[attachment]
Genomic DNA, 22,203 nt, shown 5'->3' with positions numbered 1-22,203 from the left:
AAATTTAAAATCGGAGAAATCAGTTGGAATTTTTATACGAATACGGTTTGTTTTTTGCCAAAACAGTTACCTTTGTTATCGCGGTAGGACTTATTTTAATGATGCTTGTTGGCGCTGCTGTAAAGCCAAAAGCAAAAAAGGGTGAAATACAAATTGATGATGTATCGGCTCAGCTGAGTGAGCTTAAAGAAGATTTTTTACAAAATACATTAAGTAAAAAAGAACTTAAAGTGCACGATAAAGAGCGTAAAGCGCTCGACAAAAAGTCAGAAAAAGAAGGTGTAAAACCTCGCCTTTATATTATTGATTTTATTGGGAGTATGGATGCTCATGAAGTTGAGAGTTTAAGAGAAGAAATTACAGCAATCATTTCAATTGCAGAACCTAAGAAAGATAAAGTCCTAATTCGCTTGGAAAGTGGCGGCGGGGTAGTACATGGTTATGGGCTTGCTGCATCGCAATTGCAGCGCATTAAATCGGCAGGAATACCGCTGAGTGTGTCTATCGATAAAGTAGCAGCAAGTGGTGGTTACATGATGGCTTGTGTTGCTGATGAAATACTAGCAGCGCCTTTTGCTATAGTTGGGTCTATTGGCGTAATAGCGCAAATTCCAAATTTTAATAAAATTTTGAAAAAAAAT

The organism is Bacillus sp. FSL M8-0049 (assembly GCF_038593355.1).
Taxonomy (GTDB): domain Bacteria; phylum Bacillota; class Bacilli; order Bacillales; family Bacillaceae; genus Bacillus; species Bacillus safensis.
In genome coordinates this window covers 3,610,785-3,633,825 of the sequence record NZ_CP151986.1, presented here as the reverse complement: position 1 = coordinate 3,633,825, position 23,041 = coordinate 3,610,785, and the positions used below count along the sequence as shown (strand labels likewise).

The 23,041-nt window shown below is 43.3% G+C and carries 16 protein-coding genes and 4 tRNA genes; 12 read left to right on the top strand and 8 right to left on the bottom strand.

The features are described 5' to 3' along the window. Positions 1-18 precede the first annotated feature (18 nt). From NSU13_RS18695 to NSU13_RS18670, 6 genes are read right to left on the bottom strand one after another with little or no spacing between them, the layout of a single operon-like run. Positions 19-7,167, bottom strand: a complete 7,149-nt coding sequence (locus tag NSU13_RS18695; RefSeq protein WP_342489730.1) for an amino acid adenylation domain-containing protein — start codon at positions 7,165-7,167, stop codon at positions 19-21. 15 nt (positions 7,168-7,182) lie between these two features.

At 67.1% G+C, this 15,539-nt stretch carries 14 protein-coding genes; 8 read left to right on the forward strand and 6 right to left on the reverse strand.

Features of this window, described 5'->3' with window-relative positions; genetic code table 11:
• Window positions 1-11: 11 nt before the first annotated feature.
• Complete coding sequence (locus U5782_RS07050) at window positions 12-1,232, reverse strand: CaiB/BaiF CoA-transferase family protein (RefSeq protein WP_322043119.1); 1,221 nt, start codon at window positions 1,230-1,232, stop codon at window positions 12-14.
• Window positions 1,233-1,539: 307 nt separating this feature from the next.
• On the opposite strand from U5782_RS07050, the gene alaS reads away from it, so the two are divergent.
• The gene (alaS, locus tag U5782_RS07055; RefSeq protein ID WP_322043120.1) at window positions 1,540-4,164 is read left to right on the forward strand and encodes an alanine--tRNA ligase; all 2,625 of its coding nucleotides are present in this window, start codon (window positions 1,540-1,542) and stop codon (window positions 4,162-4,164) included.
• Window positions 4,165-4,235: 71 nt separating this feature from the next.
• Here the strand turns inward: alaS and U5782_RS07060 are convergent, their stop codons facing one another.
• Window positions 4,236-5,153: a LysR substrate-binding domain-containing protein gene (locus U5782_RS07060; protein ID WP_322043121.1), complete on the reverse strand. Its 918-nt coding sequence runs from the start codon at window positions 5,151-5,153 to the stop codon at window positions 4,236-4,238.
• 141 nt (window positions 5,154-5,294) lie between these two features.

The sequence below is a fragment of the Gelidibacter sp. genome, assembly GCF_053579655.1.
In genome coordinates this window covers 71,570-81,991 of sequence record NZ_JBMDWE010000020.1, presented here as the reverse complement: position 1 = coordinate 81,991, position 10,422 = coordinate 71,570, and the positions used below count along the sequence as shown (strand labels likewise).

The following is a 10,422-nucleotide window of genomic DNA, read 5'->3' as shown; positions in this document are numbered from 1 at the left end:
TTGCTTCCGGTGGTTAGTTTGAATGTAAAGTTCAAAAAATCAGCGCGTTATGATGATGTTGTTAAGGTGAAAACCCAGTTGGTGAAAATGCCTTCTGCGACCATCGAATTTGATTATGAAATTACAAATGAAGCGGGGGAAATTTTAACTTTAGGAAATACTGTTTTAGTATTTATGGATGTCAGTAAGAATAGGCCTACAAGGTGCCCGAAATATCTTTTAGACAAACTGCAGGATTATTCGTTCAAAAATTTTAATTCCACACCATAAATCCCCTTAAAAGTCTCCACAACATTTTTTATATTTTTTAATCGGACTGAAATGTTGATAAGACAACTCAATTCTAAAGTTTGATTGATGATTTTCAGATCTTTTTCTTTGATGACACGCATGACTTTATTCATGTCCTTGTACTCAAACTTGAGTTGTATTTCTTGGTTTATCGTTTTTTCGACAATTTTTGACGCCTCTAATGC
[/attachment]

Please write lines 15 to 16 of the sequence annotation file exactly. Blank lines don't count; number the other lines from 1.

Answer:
• Window positions 4,165-4,235: 71 nt separating this feature from the next.
• Here the strand turns inward: alaS and U5782_RS07060 are convergent, their stop codons facing one another.